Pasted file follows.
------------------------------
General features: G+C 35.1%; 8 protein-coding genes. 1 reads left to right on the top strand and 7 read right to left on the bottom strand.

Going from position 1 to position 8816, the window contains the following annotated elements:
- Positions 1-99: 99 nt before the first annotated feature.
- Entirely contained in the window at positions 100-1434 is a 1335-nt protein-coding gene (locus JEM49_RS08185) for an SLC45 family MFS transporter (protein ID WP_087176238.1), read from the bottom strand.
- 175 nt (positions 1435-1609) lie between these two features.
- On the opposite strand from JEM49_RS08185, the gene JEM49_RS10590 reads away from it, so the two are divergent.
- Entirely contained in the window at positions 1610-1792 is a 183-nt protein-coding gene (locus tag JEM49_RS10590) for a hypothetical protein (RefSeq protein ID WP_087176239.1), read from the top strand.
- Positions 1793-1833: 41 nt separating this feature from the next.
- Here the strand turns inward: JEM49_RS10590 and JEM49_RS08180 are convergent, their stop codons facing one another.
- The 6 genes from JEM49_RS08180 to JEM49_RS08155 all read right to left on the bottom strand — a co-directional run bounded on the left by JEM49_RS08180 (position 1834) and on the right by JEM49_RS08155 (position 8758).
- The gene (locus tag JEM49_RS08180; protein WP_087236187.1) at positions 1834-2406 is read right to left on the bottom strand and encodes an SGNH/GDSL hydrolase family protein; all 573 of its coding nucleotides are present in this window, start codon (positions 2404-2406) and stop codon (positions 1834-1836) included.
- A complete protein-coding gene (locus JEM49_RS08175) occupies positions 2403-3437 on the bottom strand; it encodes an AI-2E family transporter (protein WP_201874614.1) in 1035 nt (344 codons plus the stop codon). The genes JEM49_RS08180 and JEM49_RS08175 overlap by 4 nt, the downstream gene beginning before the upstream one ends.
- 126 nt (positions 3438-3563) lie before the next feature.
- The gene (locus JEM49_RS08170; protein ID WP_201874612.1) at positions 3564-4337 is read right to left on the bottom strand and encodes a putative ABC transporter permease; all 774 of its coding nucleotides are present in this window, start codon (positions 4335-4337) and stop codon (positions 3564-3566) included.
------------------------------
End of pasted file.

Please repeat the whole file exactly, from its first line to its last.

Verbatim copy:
General features: G+C 35.1%; 8 protein-coding genes. 1 reads left to right on the top strand and 7 read right to left on the bottom strand.

Going from position 1 to position 8816, the window contains the following annotated elements:
- Positions 1-99: 99 nt before the first annotated feature.
- Entirely contained in the window at positions 100-1434 is a 1335-nt protein-coding gene (locus JEM49_RS08185) for an SLC45 family MFS transporter (protein ID WP_087176238.1), read from the bottom strand.
- 175 nt (positions 1435-1609) lie between these two features.
- On the opposite strand from JEM49_RS08185, the gene JEM49_RS10590 reads away from it, so the two are divergent.
- Entirely contained in the window at positions 1610-1792 is a 183-nt protein-coding gene (locus tag JEM49_RS10590) for a hypothetical protein (RefSeq protein ID WP_087176239.1), read from the top strand.
- Positions 1793-1833: 41 nt separating this feature from the next.
- Here the strand turns inward: JEM49_RS10590 and JEM49_RS08180 are convergent, their stop codons facing one another.
- The 6 genes from JEM49_RS08180 to JEM49_RS08155 all read right to left on the bottom strand — a co-directional run bounded on the left by JEM49_RS08180 (position 1834) and on the right by JEM49_RS08155 (position 8758).
- The gene (locus tag JEM49_RS08180; protein WP_087236187.1) at positions 1834-2406 is read right to left on the bottom strand and encodes an SGNH/GDSL hydrolase family protein; all 573 of its coding nucleotides are present in this window, start codon (positions 2404-2406) and stop codon (positions 1834-1836) included.
- A complete protein-coding gene (locus JEM49_RS08175) occupies positions 2403-3437 on the bottom strand; it encodes an AI-2E family transporter (protein WP_201874614.1) in 1035 nt (344 codons plus the stop codon). The genes JEM49_RS08180 and JEM49_RS08175 overlap by 4 nt, the downstream gene beginning before the upstream one ends.
- 126 nt (positions 3438-3563) lie before the next feature.
- The gene (locus JEM49_RS08170; protein ID WP_201874612.1) at positions 3564-4337 is read right to left on the bottom strand and encodes a putative ABC transporter permease; all 774 of its coding nucleotides are present in this window, start codon (positions 4335-4337) and stop codon (positions 3564-3566) included.